Jose Roberto Guevara is a popular environmental educator who effectively combines his knowledge, skills, and experience as a practitioner, scholar, and policy advocate in his roles as President of Asia South Pacific Association for Basic and Adult Education (ASPBAE) and Vice-President of the International Council of Adult Education (ICAE), two of the strongest international NGO networks promoting adult education policy and practice.
Guevara’s major contribution to the field of adult education has been in the area of Education for Sustainable Development (ESD). Within his work in ASPBAE and ICAE, he steered the development of environmental adult education principles in the Asia-Pacific region from the practice of the region’s civil society organizations. He is leading the process of re-contextualization of these principles, thus helping build the analytical competencies of civil society networks to advocate strongly for the central role adult education should play in adaptation and mitigation strategies to address the climate crisis. He has also made significant contributions in the development of an innovative grassroots environmental education curriculum in the Philippines through his work with the Center for Environmental Concerns.
While he is well known as an inspiring, animated facilitator and teacher, he has promoted learning partnerships—linking individuals and organizations in education practice and promoting shared responsibility in addressing problems through learning-based solutions that co-generate knowledge. This approach is based on the principles of participatory action research and reflective practice, both long-standing practices within adult education.
Guevara’s greatest contribution has been the development and application of the practice of progressive contextualization and learning partnerships to ESD in programs with successful outcomes across other institutional contexts, countries, and levels.
This influenced how the Environmental Management Bureau in the Philippines began to work with youth environmental groups in schools and communities. At a regional level, this practice influenced the training approach of the South East Asia Ministers of Education Organization (SEAMEO) Regional Center for Graduate Study and Research in Agriculture (SEARCA).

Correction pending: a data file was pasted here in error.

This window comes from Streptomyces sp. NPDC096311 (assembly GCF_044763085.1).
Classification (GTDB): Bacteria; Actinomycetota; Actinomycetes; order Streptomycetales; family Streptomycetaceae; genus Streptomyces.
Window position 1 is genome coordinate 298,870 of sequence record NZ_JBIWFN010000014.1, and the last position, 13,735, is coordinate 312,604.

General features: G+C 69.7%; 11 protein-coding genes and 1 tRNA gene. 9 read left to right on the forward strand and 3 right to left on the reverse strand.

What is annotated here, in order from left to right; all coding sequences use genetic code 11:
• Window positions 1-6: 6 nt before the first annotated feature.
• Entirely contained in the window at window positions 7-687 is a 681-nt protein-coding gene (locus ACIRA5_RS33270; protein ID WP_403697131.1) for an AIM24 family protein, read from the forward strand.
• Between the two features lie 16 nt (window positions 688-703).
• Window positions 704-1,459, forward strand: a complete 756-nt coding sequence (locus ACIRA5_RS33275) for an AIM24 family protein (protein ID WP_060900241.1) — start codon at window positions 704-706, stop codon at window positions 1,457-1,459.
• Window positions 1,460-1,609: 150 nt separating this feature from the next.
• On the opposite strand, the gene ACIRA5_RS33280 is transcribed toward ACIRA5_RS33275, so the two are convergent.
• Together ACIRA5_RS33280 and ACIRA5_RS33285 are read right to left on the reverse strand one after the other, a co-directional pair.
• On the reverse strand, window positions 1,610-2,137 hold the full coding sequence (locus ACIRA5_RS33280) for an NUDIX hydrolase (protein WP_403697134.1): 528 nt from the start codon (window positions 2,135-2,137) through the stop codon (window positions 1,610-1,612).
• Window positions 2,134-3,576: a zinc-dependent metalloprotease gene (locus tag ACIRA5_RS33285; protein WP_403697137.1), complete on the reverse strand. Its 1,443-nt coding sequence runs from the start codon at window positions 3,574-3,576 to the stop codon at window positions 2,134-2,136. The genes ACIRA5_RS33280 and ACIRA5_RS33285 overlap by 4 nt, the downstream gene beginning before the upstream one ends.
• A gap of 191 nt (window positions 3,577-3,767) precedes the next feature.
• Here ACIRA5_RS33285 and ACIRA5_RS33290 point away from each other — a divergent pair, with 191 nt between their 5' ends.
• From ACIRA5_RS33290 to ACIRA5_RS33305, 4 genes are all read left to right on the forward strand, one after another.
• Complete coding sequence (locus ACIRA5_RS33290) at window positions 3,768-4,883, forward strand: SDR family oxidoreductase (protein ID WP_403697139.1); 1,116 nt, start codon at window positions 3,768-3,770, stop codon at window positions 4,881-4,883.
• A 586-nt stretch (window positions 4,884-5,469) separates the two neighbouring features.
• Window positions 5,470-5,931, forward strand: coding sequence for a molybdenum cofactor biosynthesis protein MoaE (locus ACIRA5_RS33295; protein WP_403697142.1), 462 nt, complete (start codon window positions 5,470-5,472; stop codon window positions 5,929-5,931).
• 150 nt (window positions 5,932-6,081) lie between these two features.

As an Expert Panel member for the ESD of the Asia-Pacific Cultural Center for UNESCO (ACCU), this practice influenced the design, implementation, and evaluation of in-country projects for the Decade of ESD. He contributed to the development of the Holistic, Ownership-based, Participatory, and Empowering (HOPE) Framework, which has resulted in a story-based participatory evaluation approach that ACCU has applied in documenting successful ESD projects of government and civil society organizations in countries like Thailand, the Philippines, Bhutan, Vietnam, Indonesia, and Malaysia.
In the area of curriculum development in higher education, as a senior lecturer in International Studies and International Development at RMIT University, Melbourne, Australia, he developed an undergraduate course called Global Learning: Education Policy and Practice for a Learning Society and a postgraduate course called Learning and Participation in Development. Both establish the role of adult and continuing education within education policy and within the context of international aid and development, respectively. Both courses are taught using participatory and context-based adult education approaches. As researcher, his projects and publications demonstrate his commitment to transformative adult education practice informed by participatory action research and reflective practice.
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